Quick, hide your typos and misplaced commas

Grammar Police Arriving Image by Gerd Altmann from Pixabay

I’ve noticed an alarming trend on Medium of late. Some of the mean bitchiness and downright nastiness that inhabits so much of the rest of the social media universe has started to creep in here. By in large, we’ve managed to keep ourselves free of it for years.

I avoid entering the swamp that we call social media. No Facebook, not even a LinkedIn profile. I’m just too fragile for the malice and spitefulness that seems to be an accepted part of that arena. Medium seemed to be a somewhat different playing field. …


Rewilding on my own terms

Black bird on a tree
Black bird on a tree
Blackbird in my kingdom. Image by Annette Meyer from Pixabay

One of the first things we are taught as nature lovers is that we should not interfere with nature. We should allow her to run her course without interference or passing judgment on some of the atrocities that she commits.

To me, that has always been a bit of a foolish argument. Having bent, twisted, and downright damaged most of the environment, often beyond repair, we now decide to abandon it and allow it to do its own thing.

It’s like walking away from a car wreck and suggesting that the mangled carcass of the vehicle should be allowed to…


Stop kidding yourself that you are anything else

Image by Arek Socha from Pixabay

When I first began to realize that Medium wasn’t going to pay for my Ferrari or even a monthly tank of gas for my beaten-up old van, I decided to focus purely on nature writing.

My motivation was simple, I like writing about nature, and such articles are notoriously hard to sell. Magazines do occasionally take environmental pieces from me, but those sales are as rare as chicken's teeth.

With Medium as a channel to write on the subject I am most passionate about, almost at will, I then suffered my next disappointment; nobody cares. …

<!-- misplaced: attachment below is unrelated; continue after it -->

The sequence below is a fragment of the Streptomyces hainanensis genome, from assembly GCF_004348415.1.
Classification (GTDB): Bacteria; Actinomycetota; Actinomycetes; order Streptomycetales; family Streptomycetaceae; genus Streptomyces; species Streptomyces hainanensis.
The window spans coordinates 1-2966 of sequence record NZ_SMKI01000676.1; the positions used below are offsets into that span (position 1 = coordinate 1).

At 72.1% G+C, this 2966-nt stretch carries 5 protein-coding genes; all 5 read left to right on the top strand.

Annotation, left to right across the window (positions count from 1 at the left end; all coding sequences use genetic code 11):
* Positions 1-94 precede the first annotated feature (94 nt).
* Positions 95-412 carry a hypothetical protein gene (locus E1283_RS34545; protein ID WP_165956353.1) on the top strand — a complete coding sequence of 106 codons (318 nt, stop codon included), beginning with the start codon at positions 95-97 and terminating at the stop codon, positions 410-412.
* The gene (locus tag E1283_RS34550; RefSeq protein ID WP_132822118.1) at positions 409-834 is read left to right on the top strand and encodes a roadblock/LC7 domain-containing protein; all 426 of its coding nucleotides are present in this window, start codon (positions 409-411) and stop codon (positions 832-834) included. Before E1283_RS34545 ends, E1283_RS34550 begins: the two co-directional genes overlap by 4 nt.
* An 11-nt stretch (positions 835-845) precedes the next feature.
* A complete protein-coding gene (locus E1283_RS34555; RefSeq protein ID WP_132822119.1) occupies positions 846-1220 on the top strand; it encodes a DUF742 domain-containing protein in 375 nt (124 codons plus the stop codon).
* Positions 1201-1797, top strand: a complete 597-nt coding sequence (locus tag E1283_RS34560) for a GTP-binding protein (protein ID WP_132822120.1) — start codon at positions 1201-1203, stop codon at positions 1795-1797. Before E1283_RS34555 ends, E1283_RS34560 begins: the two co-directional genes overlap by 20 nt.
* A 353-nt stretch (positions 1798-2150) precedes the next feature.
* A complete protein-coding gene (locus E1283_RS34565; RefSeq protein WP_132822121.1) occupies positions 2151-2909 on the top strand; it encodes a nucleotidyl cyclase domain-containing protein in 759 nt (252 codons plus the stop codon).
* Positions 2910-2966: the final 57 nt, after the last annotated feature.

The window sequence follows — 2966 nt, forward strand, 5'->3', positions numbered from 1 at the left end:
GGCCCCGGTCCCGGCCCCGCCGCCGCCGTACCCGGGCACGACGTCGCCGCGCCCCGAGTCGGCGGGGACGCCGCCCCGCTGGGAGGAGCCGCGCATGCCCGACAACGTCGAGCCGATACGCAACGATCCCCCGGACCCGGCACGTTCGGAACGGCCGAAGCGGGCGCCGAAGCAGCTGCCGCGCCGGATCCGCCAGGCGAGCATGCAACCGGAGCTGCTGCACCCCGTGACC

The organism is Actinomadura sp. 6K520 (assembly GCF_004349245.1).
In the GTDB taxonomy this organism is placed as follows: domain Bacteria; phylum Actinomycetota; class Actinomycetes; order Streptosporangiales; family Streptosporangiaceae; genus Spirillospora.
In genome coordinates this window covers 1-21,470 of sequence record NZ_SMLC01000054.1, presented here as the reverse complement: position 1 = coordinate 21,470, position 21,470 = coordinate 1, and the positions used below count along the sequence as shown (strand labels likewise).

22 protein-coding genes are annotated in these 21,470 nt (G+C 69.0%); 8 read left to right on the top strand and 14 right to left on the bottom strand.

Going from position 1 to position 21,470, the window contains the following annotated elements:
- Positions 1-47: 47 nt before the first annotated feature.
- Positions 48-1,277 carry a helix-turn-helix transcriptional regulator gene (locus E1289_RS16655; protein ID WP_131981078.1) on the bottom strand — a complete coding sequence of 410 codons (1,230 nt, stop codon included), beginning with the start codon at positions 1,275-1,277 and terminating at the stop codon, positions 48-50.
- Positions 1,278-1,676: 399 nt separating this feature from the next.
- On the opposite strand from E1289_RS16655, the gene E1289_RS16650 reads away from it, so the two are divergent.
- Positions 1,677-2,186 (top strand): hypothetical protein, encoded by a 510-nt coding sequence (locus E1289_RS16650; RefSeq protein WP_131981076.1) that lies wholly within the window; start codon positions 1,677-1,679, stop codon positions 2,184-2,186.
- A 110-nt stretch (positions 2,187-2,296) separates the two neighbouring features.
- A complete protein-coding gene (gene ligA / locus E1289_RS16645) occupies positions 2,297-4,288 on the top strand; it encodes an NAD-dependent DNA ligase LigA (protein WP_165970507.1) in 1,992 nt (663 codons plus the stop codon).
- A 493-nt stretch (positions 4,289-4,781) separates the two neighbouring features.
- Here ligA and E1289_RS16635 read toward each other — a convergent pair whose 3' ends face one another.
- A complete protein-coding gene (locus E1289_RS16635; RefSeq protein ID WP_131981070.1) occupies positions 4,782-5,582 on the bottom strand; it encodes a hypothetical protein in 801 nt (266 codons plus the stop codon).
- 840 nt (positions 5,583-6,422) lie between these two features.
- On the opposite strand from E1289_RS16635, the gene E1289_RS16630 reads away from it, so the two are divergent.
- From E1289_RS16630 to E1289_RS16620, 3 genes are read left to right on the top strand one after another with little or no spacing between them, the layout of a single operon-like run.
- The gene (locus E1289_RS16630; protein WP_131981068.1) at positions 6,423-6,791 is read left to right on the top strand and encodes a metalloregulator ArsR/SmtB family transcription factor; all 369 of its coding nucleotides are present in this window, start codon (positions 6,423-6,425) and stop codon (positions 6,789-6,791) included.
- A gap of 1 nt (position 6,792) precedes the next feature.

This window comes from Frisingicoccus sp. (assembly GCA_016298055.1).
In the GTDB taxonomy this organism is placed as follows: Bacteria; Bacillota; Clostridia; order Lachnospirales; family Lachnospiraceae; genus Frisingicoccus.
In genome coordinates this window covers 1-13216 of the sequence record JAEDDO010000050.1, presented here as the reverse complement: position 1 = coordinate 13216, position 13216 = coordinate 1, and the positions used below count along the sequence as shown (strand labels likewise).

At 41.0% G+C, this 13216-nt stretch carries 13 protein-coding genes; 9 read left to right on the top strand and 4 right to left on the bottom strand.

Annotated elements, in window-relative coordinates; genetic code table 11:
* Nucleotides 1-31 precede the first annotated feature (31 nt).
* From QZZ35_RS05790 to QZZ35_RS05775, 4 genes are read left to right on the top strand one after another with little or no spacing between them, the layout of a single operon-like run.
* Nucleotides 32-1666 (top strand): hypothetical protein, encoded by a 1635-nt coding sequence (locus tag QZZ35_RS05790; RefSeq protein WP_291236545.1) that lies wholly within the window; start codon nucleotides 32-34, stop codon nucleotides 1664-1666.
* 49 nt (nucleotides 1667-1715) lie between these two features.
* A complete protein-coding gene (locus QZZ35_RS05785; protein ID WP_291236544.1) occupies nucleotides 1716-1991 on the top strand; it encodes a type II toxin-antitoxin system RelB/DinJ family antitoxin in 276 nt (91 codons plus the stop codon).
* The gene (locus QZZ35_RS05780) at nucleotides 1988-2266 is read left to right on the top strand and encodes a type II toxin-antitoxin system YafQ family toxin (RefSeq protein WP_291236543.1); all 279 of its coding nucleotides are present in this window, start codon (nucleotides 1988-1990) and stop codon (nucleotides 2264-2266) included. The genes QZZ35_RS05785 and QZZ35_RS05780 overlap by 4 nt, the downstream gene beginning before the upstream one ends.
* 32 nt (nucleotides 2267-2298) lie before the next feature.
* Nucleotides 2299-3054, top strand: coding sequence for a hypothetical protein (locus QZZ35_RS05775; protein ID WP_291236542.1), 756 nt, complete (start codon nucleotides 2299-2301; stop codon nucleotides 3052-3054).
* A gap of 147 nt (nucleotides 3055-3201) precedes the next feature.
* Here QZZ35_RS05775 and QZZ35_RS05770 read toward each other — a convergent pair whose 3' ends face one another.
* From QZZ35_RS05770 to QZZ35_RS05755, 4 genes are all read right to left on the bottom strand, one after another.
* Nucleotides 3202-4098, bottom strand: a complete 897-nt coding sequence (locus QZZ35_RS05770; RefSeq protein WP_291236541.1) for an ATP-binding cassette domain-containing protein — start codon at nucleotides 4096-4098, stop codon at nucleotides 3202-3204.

Helpful snake identification tips to avoid

Photo by Alёsha Lamkinson from Pexels

I grew up in Africa and my wife spent many years in Australia. This frequently leads to heated arguments about the rather unusual subject of venomous snakes.

Africa has its fair share of cobras, mambas, and the like, all of which can give a fatal bite. According to my wife, none of these snakes have a thing on Australian snakes, which, as she tells it, can cause death if you just walk in the same neighborhood.

The Biblical book of Genesis is quite unequivocal about the fact that there will always be animosity between serpents and women, and I have…


Will our children even notice the natural world?

Once, We Saw Purple
Once, We Saw Purple
Image by LoggaWiggler from Pixabay

With spring finally starting to make her reappearance, the violets are beginning to elbow their way through the earth here in south-western France.

There are so many of these little purple flowers popping up in the wild that it can be difficult not to tread on them when walking out in the countryside. As we are still strictly confined, countryside walks are one of the few activities we can easily engage in at the moment.

Although I am fond of violets, it is the way they have managed to incorporate their way into both French culture and history that makes…


Teaching ourselves to see nature again

Awe for the Everyday
Awe for the Everyday
Image by Etienne GONTIER from Pixabay